AGO 87-05.

Case Date:March 03, 1987
Court:Maine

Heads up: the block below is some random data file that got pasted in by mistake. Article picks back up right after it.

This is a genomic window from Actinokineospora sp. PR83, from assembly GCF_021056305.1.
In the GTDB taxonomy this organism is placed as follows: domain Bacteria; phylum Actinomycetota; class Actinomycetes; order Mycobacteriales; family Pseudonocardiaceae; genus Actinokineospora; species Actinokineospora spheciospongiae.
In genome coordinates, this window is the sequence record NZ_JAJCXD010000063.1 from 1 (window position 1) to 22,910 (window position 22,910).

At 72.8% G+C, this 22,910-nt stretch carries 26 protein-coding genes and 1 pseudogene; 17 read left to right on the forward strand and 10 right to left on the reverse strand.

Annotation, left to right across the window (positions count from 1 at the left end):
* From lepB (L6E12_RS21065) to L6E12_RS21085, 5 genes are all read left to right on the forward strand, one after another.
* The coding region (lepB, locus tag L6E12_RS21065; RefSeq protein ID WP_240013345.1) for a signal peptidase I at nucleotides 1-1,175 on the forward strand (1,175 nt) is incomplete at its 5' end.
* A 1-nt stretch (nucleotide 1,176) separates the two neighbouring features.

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Maine Attorney General Opinions 1987. AGO 87-05. State of Maine Opinion No. 87-5March 3, 1987Honorable Thomas W. MurphyMinority Leader Maine House of Representatives State House Station #2 Augusta, Maine 04333Dear Representative Murphy: You have inquired of this office whether a conflict of interest would arise by the assumption of the office of State Auditor by Mr. Rodney L. Scribner, the past Commissioner of Finance. For the reasons which follow, it is the Opinion of this Department that there is no legal impediment to Mr. Scribner's assuming his new office. The question which you raise arises because, pursuant to 5 M.R.S.A. s 244, the State Auditor is required to: conduct a continuous post-audit of the accounts, books, records and other evidences of financial transactions kept in the Department of Finance and Administration or any other departments and agencies of the State Government. He shall prepare and publish a report for each fiscal year, setting forth the essential facts of such audit in summary form, within the following fiscal year after the books of the State Controller have been officially closed. If he shall find in the course of his audit evidences of improper transactions, or of incompetence in keeping accounts or handling funds or of any other improper practice of financial information, he shall report the same to the Governor and the Legislature immediately. If he shall find evidences of illegal transactions, he shall forthwith report such transactions both to the Governor and to the Attorney General. In his new capacity as State Auditor, Mr Scribner would be required to undertake an audit of the financial records of the Department of Finance for the current fiscal year. For the first seven months of that period, Mr. Scribner was the Commissioner of that department. Consequently, you have inquired whether there is any conflict of interest or other illegality raised by this situation. It should first be noted that the question you raise does not involve one of so-called "incompatible offices." That common law doctrine, under which a public official is prohibited from occupying two offices where the discharge of one has an inevitable effect on the discharge of the other, applies only when the person in question proposes to hold two public offices simultaneously. Opinion of the Justices, 330 A.2d...

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